The right hon. Gentleman said there would be grave danger of one party being in power continuously. I cannot see that for the life of me. A majority is a majority and, subject to mathematical divergencies and irregularities, Proportional Representation will always produce you a majority in the House, not very large because the majority in the country may not be, but the present system will, if it works at the best, exaggerate that majority and that is all, but the present system is quite capable of doing, and often has done, the exact reverse, given you a majority of a party which is in a minority in the country. But the idea that one party should be in power continuously, which might happen by a series of chances under the present system, can never happen under Proportional Representation unless the country continuously produces a majority in that direction. If the country continuously produces a majority in one direction, I suppose it is right that that party should be continuously in power. It has happened often enough before, and I hope it will happen at the next general election and stop like that for good. That is a view not shared by the more anxious Members opposite.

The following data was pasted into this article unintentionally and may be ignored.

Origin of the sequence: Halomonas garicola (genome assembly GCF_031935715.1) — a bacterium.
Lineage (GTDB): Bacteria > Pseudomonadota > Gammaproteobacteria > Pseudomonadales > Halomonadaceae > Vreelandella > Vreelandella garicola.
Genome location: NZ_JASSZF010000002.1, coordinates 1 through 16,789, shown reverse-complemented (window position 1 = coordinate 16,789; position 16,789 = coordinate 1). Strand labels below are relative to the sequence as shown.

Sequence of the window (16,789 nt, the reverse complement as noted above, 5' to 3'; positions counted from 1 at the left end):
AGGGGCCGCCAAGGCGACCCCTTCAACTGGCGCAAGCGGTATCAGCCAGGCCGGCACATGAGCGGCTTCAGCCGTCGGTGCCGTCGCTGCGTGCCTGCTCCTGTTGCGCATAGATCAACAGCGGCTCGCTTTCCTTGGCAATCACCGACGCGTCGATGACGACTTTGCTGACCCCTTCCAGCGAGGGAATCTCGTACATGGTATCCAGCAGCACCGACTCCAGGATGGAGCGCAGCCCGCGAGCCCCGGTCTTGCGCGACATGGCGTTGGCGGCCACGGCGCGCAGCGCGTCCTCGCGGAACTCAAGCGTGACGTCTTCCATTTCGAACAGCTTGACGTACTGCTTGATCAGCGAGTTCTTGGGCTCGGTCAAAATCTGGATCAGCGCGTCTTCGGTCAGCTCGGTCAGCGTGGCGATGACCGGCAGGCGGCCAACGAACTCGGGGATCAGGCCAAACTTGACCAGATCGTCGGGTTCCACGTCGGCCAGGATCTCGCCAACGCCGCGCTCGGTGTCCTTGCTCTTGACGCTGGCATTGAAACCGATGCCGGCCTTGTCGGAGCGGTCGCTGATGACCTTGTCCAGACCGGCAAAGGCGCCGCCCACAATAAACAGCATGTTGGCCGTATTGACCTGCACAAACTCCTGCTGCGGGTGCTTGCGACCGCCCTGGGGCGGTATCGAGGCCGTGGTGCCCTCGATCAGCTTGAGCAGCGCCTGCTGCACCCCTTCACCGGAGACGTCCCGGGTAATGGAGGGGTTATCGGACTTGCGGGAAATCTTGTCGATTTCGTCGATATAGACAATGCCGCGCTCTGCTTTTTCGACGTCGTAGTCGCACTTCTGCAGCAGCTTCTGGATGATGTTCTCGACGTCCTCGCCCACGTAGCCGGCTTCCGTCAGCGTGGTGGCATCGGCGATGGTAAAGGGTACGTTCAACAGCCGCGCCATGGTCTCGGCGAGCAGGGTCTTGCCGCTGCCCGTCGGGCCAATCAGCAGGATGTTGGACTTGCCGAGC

Then the right hon. Gentleman took a series of arguments which he classified as the price to be paid. It is right to put it like that because no one of these arguments is an argument against a principle if the principle is a good one. He said constituencies would be unwieldy. Of course, that is a great inconvenience equally to the Member and to candidates, but in what sense unwieldy? There are two ways of a constituency being unwieldy; one that it is too large to travel round with convenience, and the other that it has too many constituents. Let us go back 50 years and take a constituency represented by the then Colonial Secretary—the Lonsdale division. It was then twice its present area. It occupied the whole of Lancashire north of the Sands. Having regard to the difficulties of transport, it was ten times as inconvenient as the largest Proportional Representation constituency could possibly be, but no one complained and everyone rushed to get into that seat. The supporters of the Hartingtons and the Stanleys almost tore each other to pieces to decide which family should oppress us.

Mr. Keeling

How many electors were on the register?

Mr. Pritt